N’Golo Kante is the rarest of footballers. He is a superstar without ego or bravado, one not swayed by the riches of the modern-day game or fazed by his global status.
It’s why Kante is universally liked. Even the most ardent rival fan, the most partisan of non-Chelsea supporter, has a soft spot for the 29-year-old.
Kante’s humility is perhaps even more remarkable given his success, and particularly the rapid nature of it. As recently as 2014, the midfielder was playing in the Frech second tier. A year earlier he was in the semi-professional Championnat National.
He has since won two Premier League titles, an FA Cup, and the Europa League at club level. And with France, he lifted, only after encouragement from his teammates, the 2018 World Cup.
Despite those achievements, many appear to misunderstand exactly what makes Kante so special.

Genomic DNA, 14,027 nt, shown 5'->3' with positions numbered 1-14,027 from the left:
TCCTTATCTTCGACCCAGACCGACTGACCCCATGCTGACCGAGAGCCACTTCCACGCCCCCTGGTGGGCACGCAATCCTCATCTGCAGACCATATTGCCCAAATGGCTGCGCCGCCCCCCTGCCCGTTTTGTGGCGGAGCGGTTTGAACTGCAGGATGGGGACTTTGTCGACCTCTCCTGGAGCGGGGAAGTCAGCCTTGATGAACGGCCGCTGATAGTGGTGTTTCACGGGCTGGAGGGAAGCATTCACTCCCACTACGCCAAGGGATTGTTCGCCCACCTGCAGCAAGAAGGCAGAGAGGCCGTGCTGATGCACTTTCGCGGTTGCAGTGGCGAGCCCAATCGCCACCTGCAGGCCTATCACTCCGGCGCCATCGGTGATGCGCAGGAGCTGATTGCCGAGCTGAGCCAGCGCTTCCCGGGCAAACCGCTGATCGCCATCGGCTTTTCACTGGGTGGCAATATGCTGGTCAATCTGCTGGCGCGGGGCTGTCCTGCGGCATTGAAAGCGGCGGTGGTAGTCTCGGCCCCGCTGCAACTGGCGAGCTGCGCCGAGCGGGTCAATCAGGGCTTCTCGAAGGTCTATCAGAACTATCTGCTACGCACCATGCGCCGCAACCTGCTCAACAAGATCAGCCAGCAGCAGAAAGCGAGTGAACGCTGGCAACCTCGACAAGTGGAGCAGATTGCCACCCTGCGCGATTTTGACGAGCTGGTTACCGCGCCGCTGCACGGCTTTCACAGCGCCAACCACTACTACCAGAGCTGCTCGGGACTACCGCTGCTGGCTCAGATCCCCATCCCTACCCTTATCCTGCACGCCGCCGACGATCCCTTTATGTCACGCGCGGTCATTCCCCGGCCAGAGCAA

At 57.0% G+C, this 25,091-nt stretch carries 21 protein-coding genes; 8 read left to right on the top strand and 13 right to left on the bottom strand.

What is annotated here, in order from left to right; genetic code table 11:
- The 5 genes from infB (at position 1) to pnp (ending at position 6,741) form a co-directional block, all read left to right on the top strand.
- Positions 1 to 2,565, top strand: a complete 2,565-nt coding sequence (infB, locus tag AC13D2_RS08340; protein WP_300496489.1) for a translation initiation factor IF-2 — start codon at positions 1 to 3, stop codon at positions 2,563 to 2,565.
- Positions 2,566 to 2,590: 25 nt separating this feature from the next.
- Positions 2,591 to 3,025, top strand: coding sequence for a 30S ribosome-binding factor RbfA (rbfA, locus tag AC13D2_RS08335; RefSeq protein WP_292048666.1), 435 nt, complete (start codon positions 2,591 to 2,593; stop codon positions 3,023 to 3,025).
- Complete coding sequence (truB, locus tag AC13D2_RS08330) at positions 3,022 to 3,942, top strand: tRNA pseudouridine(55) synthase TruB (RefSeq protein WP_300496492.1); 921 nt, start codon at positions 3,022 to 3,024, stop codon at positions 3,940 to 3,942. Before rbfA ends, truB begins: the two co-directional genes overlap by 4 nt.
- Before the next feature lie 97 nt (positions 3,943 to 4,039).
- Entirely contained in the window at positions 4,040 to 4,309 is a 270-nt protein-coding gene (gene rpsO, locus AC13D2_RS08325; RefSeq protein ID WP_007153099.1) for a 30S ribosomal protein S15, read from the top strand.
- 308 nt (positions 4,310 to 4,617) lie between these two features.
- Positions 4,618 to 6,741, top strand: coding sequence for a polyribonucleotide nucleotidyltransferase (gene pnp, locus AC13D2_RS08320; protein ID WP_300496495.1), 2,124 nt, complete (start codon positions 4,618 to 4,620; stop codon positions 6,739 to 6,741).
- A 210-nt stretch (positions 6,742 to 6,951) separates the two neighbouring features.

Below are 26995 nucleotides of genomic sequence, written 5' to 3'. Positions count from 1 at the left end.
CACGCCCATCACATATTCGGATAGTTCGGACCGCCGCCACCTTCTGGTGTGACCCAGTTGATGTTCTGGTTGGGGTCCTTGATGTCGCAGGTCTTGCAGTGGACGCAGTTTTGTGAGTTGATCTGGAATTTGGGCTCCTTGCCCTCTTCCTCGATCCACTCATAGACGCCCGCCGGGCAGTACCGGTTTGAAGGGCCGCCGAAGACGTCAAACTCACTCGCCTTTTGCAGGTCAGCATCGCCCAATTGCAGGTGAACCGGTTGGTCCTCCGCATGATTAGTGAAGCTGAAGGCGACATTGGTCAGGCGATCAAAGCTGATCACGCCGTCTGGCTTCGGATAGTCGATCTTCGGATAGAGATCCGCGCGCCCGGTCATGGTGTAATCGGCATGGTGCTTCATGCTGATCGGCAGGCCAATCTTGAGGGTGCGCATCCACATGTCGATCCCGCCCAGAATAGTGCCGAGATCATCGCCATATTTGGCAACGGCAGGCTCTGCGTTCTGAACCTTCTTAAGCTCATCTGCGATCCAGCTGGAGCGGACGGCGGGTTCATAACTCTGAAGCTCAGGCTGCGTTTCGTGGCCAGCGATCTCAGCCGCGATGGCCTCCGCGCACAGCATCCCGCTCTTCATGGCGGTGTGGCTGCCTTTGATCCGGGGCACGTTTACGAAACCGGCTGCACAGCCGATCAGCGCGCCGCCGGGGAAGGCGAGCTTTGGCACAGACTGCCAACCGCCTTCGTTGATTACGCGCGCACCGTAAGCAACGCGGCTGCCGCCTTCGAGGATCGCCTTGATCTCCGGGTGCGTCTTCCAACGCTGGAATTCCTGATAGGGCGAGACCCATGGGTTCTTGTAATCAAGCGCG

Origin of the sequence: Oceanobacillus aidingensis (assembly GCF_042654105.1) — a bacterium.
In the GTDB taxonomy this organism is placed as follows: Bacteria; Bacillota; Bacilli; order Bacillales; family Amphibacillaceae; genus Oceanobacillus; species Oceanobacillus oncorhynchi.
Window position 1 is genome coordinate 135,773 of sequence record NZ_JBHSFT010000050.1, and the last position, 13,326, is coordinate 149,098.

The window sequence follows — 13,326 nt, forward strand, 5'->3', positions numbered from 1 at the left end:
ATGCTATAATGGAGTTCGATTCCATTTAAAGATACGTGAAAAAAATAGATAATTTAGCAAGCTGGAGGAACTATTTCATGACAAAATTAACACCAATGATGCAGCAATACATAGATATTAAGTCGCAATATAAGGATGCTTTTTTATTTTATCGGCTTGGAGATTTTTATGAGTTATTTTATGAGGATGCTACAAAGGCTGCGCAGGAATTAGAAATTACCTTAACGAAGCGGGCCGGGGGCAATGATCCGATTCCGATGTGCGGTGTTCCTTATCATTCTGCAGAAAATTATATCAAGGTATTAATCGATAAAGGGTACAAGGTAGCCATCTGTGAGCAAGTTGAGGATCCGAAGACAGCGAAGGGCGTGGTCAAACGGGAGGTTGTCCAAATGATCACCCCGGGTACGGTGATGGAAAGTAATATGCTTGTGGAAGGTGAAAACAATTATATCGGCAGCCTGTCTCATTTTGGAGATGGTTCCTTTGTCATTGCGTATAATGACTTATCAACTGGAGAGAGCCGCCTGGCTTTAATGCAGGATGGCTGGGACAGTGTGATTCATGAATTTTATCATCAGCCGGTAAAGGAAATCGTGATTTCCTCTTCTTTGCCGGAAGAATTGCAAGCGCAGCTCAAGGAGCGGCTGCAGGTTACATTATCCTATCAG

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He arrived at Chelsea in the summer of 2016 having helped Leicester City win the most unlikely of titles. He was the lungs of the Foxes side, covering an inordinate amount of ground as part of a midfield two alongside Danny Drinkwater. Let’s not forget the joke: 70% of the Earth is covered by water, the rest by N’Golo Kante.
During his first season at Stamford Bridge, Kante continued to do what made him so successful at the King Power. Stationed alongside Nemanja Matic in the middle of Antonio Conte’s 3-4-3, the Frenchman was free to shut down swathes of the pitch and take the ball of anyone brave enough to try to beat him.
Kante was instrumental to Chelsea’s title win that season. In the process, he became the first player to lift back-to-back Premier League trophies with two different clubs.
His second campaign at Stamford Bridge ended with an FA Cup win. But alongside the ineffective Tiemoue Bakayoko, Kante was unable to flourish. He simply had too much to do.
Then Maurizio Sarri arrived.